Item 9.8 – Environmental Sustainability Measures

Sztrajt moved motion to accept ‘as printed’. Seconded by Esakoff.

SZTRAJT: began by saying that he requested the report and that he wanted to ‘ensure’ that those who are ‘building this new generation of houses’ are being ‘compliant’ with ‘our wishes’ and ‘cognisant’ of the requirements for sustainable energy sources and urban design. ‘What’s been fantastic’ is that officers reported back to him with ‘quite a large amount of detail’ about what the ‘State Government is intending’ to do. ‘Upset’ about the ‘lag time’ before the government does anything and council doesn’t have ‘any idea’ about what they will do. This means that until then, ‘we will have a significant number of developments’ that will only be ‘considering’ the ‘current guidelines’. ‘It would have been nice for Glen Eira to take the lead here’ but the ‘reality’ is that ‘for us to put forward’ any proposal ‘would in fact take just as long’ as ‘waiting for the State Government’. ‘It’s a little bit of a missed opportunity’ but ‘we simply don’t have enough time to tackle’ the issues. Council ‘has lead the way’ in ensuring that their facilities are as ‘environmentally friendly as they can be’. ‘It would have been very nice’ with all the development going on, to have something and he is ‘hoping’ that this now ‘happens across the state’. ‘It’s a shame that between now and then nothing can happen’ and he recognises the ‘purely logistic reasons why that is not possible’. Wants council to ‘revisit’ the issue once they know what the State Government is doing. Then council can decide ‘what is the right environmental’ outcome for Glen Eira and if the state government regulations ‘fall short of our standards’ then Council can move to strengthen them for the municipality.

ESAKOFF: agreed with Sztrajt but ‘given the time constraints’ she is happy to look at the government regulations when they come through and to see what council can do then to ‘bring it up to the standard that we would like it’ to be.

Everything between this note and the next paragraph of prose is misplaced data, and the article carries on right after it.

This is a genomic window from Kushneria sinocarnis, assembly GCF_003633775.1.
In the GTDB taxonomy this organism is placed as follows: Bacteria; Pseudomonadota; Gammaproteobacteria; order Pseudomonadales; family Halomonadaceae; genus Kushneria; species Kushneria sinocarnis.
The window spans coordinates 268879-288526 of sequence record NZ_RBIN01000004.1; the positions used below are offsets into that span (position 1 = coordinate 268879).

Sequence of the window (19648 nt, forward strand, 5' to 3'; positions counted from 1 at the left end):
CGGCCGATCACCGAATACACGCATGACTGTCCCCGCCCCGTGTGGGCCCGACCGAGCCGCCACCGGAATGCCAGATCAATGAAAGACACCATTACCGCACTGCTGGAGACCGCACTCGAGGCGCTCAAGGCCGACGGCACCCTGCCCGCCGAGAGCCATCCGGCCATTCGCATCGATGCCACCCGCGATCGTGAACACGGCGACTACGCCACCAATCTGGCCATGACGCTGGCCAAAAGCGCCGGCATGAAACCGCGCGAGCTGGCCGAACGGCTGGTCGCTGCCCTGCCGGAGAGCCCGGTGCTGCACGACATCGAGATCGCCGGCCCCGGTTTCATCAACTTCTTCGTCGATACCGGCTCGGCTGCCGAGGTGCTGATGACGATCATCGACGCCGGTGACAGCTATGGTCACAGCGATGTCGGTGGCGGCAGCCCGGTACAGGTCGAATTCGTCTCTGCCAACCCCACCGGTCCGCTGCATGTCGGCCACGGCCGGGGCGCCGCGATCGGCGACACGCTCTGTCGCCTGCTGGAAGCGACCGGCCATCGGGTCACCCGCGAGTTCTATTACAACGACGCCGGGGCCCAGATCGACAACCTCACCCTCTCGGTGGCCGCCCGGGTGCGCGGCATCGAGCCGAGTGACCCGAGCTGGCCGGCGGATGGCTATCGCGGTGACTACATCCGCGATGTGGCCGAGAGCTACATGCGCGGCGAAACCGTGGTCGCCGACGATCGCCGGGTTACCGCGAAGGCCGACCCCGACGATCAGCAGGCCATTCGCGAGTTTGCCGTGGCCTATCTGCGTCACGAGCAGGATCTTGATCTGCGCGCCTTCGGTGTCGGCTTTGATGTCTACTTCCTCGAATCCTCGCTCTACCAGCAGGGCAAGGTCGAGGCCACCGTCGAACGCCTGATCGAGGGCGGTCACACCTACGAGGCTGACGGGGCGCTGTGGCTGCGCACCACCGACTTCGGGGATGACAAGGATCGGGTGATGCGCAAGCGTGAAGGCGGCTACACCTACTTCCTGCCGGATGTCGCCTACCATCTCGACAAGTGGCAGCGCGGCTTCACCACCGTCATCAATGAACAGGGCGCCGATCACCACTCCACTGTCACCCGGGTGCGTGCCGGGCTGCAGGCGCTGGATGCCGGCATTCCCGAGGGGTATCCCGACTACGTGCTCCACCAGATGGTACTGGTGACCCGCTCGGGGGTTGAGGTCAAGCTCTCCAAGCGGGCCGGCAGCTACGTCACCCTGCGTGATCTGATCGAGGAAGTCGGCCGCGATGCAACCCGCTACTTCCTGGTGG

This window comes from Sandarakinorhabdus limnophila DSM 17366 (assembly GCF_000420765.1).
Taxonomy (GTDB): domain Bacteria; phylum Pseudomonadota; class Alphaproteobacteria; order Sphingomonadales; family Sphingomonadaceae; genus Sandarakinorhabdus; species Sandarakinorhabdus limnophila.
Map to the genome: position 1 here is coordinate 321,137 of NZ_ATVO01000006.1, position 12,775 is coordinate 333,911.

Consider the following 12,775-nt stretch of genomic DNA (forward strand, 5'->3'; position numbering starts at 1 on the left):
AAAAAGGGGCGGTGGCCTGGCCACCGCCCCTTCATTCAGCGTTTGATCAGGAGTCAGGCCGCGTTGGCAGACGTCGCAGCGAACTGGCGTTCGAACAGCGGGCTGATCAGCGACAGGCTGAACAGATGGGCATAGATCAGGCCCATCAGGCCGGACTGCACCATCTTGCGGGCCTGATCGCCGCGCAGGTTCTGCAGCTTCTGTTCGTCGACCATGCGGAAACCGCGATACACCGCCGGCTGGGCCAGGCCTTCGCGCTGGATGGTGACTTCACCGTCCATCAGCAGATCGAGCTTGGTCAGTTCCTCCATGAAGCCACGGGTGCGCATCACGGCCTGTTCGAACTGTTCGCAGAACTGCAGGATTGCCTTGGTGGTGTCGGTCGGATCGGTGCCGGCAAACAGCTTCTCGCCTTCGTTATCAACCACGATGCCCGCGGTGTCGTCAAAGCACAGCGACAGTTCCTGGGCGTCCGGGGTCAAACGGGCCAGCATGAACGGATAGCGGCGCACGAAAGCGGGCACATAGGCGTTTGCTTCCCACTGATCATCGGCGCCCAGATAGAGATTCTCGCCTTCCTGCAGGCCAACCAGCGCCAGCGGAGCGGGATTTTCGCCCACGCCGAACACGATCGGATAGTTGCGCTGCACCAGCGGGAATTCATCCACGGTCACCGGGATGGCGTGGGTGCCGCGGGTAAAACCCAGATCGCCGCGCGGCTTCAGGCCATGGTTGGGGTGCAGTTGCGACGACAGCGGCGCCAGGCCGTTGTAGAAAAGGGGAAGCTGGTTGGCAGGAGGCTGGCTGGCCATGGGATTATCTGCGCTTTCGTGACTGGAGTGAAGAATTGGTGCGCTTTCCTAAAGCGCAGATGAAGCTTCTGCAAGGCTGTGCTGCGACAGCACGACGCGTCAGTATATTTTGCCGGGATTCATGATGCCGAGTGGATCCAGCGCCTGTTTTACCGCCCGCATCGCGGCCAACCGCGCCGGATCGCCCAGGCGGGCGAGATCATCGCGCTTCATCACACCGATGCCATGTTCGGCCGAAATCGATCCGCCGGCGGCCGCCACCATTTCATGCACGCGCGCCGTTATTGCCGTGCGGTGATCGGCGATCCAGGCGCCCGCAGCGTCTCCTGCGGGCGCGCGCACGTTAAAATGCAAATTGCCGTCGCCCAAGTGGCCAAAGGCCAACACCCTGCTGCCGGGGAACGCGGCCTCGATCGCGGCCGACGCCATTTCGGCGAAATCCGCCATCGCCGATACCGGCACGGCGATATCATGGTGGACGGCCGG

TAYLOR: is ‘very passionate’ about ‘enhancing’ the environment and the ‘Integrated Traffic Management’ plan can add further on carbon emissions. If council is going to tackle co2 emissions then they ‘have to be consistent’ across the board. She is ‘disappointed that we have to wait for the State Government’ but rather than proceeding ‘head long’ once the government comes up with its plan it will be ‘easier to implement’. But that doesn’t mean that ‘we can’t revise what we are doing here and now but subject to the State Government’.

MAGEE: stated that on his recent visit to Hanover (Germany) nobidy parks their cars in apartments. It is automatically parked ‘millimetres’ from each other and takes about 42 seconds for people to retrieve their cars. This is also more ‘environmentally friendly’ because ‘there’s no lighting down there’ so if it’s all mechanical there’s also no airconditioning and electricity costs are lower. Melbourne hasn’t seen this yet. There are also trains ‘every 2 minutes’. And ‘visitor car parking isn’t considered there’ because they ‘can fit them’. He wants to see ‘things like that coming through our planning schemes’.

SZTRAJT: said there are 2 options before councillors. One is to ‘ask officers’ to do the work on an amendment for which ‘there is clearly no benefit in us doing’



The most farcical aspect of the above ‘debate’ is that council has numerous times used the argument that ‘no, we can’t do that because the outcome could be worse’. Now we get the reverse – ie if the State Government amendments don’t come up to our (non-existent) standards, then we will introduce more stringent ones! On what basis does Sztrajt, Esakoff and Taylor believe that the minister will allow more stringent rules that limit developer’s options or cost them more? And what if council suddenly has a ‘born again’ conversion after the State Government’s announcements – how long will it take them to get things started? Another two years? Three years?

Clearly this is a council which has no standards, no objectives on the environment and no will to act in an environmentally responsible fashion for the benefit of the entire community. The only benefit is for developers. If it were otherwise then council would act immediately on amending its schedules to the zones by increasing the permeability requirement across the board as well as increasing the open space requirements across the board. Introducing a minimum lot size subdivision would also be of great benefit. There is absolutely no reason why these changes cannot be done now.

PS: As for ‘progress’ in Glen Eira, we recommend that readers have a read of one of our previous posts on Environmental Sustainability Measures. The refrain since at least 2008 has been the same! –